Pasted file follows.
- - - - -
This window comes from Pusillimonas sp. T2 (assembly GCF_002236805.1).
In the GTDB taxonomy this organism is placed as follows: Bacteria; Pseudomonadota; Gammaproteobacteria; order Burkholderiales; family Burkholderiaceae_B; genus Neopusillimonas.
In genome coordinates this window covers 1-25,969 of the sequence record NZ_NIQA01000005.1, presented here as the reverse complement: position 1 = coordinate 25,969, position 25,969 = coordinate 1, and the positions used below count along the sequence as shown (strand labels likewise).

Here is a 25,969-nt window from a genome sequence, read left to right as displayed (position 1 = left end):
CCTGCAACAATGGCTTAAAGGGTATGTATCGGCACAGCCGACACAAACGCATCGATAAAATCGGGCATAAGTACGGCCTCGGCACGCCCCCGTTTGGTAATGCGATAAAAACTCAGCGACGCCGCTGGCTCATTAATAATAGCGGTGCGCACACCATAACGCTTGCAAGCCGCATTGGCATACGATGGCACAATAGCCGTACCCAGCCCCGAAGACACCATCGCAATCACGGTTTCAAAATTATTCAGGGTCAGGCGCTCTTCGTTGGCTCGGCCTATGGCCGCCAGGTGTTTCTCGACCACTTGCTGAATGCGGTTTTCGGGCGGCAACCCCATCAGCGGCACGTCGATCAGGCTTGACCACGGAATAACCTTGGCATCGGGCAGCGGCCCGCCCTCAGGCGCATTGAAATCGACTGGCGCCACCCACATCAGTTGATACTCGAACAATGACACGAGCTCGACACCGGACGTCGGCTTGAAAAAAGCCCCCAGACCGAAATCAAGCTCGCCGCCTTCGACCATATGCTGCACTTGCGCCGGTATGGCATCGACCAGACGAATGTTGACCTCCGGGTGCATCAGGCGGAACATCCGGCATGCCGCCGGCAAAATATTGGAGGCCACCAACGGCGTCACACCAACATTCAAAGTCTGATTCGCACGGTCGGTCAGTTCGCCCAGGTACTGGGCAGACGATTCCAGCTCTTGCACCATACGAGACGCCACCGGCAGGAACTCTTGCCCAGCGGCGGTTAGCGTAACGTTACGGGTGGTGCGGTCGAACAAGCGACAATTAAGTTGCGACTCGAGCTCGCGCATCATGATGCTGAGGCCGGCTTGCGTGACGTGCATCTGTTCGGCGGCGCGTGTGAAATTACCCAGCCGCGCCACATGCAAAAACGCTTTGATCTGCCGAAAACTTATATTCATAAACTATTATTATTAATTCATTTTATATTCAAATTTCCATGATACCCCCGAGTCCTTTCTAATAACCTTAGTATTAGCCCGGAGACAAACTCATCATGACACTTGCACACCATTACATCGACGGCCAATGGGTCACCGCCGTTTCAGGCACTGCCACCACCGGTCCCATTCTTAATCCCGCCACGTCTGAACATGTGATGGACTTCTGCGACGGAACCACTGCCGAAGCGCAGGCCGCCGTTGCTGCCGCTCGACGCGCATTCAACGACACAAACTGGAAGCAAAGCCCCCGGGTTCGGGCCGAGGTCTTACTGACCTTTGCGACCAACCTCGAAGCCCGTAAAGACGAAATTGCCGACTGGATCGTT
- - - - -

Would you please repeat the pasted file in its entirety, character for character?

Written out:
This window comes from Pusillimonas sp. T2 (assembly GCF_002236805.1).
In the GTDB taxonomy this organism is placed as follows: Bacteria; Pseudomonadota; Gammaproteobacteria; order Burkholderiales; family Burkholderiaceae_B; genus Neopusillimonas.
In genome coordinates this window covers 1-25,969 of the sequence record NZ_NIQA01000005.1, presented here as the reverse complement: position 1 = coordinate 25,969, position 25,969 = coordinate 1, and the positions used below count along the sequence as shown (strand labels likewise).

Here is a 25,969-nt window from a genome sequence, read left to right as displayed (position 1 = left end):
CCTGCAACAATGGCTTAAAGGGTATGTATCGGCACAGCCGACACAAACGCATCGATAAAATCGGGCATAAGTACGGCCTCGGCACGCCCCCGTTTGGTAATGCGATAAAAACTCAGCGACGCCGCTGGCTCATTAATAATAGCGGTGCGCACACCATAACGCTTGCAAGCCGCATTGGCATACGATGGCACAATAGCCGTACCCAGCCCCGAAGACACCATCGCAATCACGGTTTCAAAATTATTCAGGGTCAGGCGCTCTTCGTTGGCTCGGCCTATGGCCGCCAGGTGTTTCTCGACCACTTGCTGAATGCGGTTTTCGGGCGGCAACCCCATCAGCGGCACGTCGATCAGGCTTGACCACGGAATAACCTTGGCATCGGGCAGCGGCCCGCCCTCAGGCGCATTGAAATCGACTGGCGCCACCCACATCAGTTGATACTCGAACAATGACACGAGCTCGACACCGGACGTCGGCTTGAAAAAAGCCCCCAGACCGAAATCAAGCTCGCCGCCTTCGACCATATGCTGCACTTGCGCCGGTATGGCATCGACCAGACGAATGTTGACCTCCGGGTGCATCAGGCGGAACATCCGGCATGCCGCCGGCAAAATATTGGAGGCCACCAACGGCGTCACACCAACATTCAAAGTCTGATTCGCACGGTCGGTCAGTTCGCCCAGGTACTGGGCAGACGATTCCAGCTCTTGCACCATACGAGACGCCACCGGCAGGAACTCTTGCCCAGCGGCGGTTAGCGTAACGTTACGGGTGGTGCGGTCGAACAAGCGACAATTAAGTTGCGACTCGAGCTCGCGCATCATGATGCTGAGGCCGGCTTGCGTGACGTGCATCTGTTCGGCGGCGCGTGTGAAATTACCCAGCCGCGCCACATGCAAAAACGCTTTGATCTGCCGAAAACTTATATTCATAAACTATTATTATTAATTCATTTTATATTCAAATTTCCATGATACCCCCGAGTCCTTTCTAATAACCTTAGTATTAGCCCGGAGACAAACTCATCATGACACTTGCACACCATTACATCGACGGCCAATGGGTCACCGCCGTTTCAGGCACTGCCACCACCGGTCCCATTCTTAATCCCGCCACGTCTGAACATGTGATGGACTTCTGCGACGGAACCACTGCCGAAGCGCAGGCCGCCGTTGCTGCCGCTCGACGCGCATTCAACGACACAAACTGGAAGCAAAGCCCCCGGGTTCGGGCCGAGGTCTTACTGACCTTTGCGACCAACCTCGAAGCCCGTAAAGACGAAATTGCCGACTGGATCGTT